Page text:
Stars found in the blue giant region of the HR diagram can be in very different stages of their lives, but all are evolved stars that have largely exhausted their core hydrogen supplies.
In the simplest case, a hot luminous star begins to expand as its core hydrogen is exhausted, and first becomes a blue subgiant then a blue giant, becoming both cooler and more luminous. Intermediate-mass stars will continue to expand and cool until they become red giants. Massive stars also continue to expand as hydrogen shell burning progresses, but they do so at approximately constant luminosity and move horizontally across the HR diagram. In this way they can quickly pass through blue giant, bright blue giant, blue supergiant, and yellow supergiant classes, until they become red supergiants. The luminosity class for such stars is determined from spectral lines that are sensitive to the surface gravity of the star, with more expanded and luminous stars being given I (supergiant) classifications while somewhat less expanded and more luminous stars are given luminosity II or III. Because they are massive stars with short lives, many blue giants are found in O-B associations, that are large collections of loosely bound young stars.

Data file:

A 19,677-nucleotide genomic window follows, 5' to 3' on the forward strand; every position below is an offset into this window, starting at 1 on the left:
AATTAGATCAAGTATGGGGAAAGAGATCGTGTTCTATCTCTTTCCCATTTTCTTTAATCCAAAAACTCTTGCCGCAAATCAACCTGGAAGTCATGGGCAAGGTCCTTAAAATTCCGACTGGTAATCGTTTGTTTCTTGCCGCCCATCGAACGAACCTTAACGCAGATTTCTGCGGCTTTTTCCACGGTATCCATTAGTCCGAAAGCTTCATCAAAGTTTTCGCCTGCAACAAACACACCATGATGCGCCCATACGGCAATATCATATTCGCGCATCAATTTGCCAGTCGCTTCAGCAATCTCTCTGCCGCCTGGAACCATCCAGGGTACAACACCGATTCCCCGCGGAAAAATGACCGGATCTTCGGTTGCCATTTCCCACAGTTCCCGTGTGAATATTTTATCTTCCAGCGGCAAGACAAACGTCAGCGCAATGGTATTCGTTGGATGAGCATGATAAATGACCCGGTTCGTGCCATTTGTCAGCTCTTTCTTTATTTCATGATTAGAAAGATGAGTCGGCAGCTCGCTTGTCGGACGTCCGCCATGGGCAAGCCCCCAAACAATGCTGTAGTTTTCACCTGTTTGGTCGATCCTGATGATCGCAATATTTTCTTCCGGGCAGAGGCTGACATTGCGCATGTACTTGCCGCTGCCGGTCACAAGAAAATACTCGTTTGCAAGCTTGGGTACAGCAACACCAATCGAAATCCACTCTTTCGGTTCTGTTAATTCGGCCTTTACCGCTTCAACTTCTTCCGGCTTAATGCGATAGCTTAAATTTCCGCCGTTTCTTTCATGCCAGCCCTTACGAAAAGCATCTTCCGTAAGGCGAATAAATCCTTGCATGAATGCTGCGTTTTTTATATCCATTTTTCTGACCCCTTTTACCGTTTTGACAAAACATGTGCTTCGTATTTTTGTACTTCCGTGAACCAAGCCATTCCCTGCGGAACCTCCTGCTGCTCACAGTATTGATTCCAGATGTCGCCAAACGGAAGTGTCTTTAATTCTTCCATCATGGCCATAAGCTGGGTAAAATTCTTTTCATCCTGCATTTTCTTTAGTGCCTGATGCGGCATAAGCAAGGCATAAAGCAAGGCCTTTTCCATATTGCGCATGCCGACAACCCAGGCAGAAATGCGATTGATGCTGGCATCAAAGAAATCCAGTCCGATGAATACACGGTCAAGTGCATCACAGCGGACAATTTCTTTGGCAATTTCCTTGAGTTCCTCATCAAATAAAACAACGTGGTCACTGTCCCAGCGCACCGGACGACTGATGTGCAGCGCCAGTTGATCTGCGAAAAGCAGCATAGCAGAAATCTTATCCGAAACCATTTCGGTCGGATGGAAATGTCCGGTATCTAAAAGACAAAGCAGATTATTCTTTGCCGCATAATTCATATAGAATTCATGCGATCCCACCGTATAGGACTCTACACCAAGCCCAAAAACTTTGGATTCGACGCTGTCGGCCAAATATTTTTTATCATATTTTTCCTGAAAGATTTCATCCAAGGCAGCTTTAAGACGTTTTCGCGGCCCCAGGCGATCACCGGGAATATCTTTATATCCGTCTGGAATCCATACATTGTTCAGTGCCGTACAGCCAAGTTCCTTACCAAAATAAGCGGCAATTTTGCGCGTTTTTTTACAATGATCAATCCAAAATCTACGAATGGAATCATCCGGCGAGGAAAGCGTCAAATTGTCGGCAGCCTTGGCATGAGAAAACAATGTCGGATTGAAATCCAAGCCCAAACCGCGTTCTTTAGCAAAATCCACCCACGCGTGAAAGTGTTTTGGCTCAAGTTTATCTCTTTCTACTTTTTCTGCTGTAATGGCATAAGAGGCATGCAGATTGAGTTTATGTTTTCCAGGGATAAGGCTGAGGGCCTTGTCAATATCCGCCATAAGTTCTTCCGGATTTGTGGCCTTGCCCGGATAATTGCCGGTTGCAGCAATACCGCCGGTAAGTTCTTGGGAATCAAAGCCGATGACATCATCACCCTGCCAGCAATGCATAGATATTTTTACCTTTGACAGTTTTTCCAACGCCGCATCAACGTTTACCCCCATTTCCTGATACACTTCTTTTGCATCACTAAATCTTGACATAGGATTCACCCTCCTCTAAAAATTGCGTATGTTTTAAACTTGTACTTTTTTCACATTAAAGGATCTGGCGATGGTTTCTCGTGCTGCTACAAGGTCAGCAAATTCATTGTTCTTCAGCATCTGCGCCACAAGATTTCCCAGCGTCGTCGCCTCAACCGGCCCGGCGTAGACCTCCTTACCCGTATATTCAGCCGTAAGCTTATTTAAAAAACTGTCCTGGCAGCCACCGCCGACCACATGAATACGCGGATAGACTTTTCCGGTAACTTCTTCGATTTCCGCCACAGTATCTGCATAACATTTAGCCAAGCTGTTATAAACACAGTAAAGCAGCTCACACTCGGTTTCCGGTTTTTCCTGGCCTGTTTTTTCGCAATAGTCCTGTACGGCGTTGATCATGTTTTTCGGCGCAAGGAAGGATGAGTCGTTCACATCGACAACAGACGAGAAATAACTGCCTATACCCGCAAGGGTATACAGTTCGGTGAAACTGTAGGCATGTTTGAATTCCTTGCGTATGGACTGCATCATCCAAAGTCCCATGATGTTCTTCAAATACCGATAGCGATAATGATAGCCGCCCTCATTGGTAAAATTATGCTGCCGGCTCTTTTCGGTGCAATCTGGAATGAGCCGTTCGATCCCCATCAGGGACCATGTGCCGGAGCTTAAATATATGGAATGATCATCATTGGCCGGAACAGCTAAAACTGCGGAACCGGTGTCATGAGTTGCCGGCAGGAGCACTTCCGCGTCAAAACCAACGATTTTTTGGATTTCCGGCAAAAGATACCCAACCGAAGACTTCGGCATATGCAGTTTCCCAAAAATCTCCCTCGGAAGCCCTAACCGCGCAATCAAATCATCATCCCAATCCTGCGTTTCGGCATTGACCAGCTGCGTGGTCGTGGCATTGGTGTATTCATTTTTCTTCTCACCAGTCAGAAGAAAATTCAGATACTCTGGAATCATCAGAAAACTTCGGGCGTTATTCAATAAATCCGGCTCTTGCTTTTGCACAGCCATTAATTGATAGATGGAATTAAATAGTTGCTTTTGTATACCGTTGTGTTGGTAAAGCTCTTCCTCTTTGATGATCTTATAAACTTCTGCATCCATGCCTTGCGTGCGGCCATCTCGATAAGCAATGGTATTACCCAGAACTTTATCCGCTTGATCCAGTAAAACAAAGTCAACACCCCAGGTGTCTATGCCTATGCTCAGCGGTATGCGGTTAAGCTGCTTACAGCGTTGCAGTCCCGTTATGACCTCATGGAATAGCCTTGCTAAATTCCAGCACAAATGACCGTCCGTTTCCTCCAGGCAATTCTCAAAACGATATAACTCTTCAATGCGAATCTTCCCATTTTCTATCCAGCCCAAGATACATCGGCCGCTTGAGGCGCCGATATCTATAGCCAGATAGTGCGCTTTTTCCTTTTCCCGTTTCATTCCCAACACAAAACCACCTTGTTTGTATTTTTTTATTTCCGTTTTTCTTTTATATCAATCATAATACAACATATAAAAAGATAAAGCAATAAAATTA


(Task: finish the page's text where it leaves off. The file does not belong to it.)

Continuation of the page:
BHB stars are more evolved and have helium burning cores, although they still have an extensive hydrogen envelope. They also have moderate masses around 0.5–1.0 M☉ so they are often much older than more massive blue giants. The BHB takes its name from the prominent horizontal grouping of stars seen on colour-magnitude diagrams for older clusters, where core helium burning stars of the same age are found at a variety of temperatures with roughly the same luminosity. These stars also evolve through the core helium burning stage at constant luminosity, first increasing in temperature then decreasing again as they move toward the AGB. However, at the blue end of the horizontal branch, it forms a "blue tail" of stars with lower luminosity, and occasionally a "blue hook" of even hotter stars.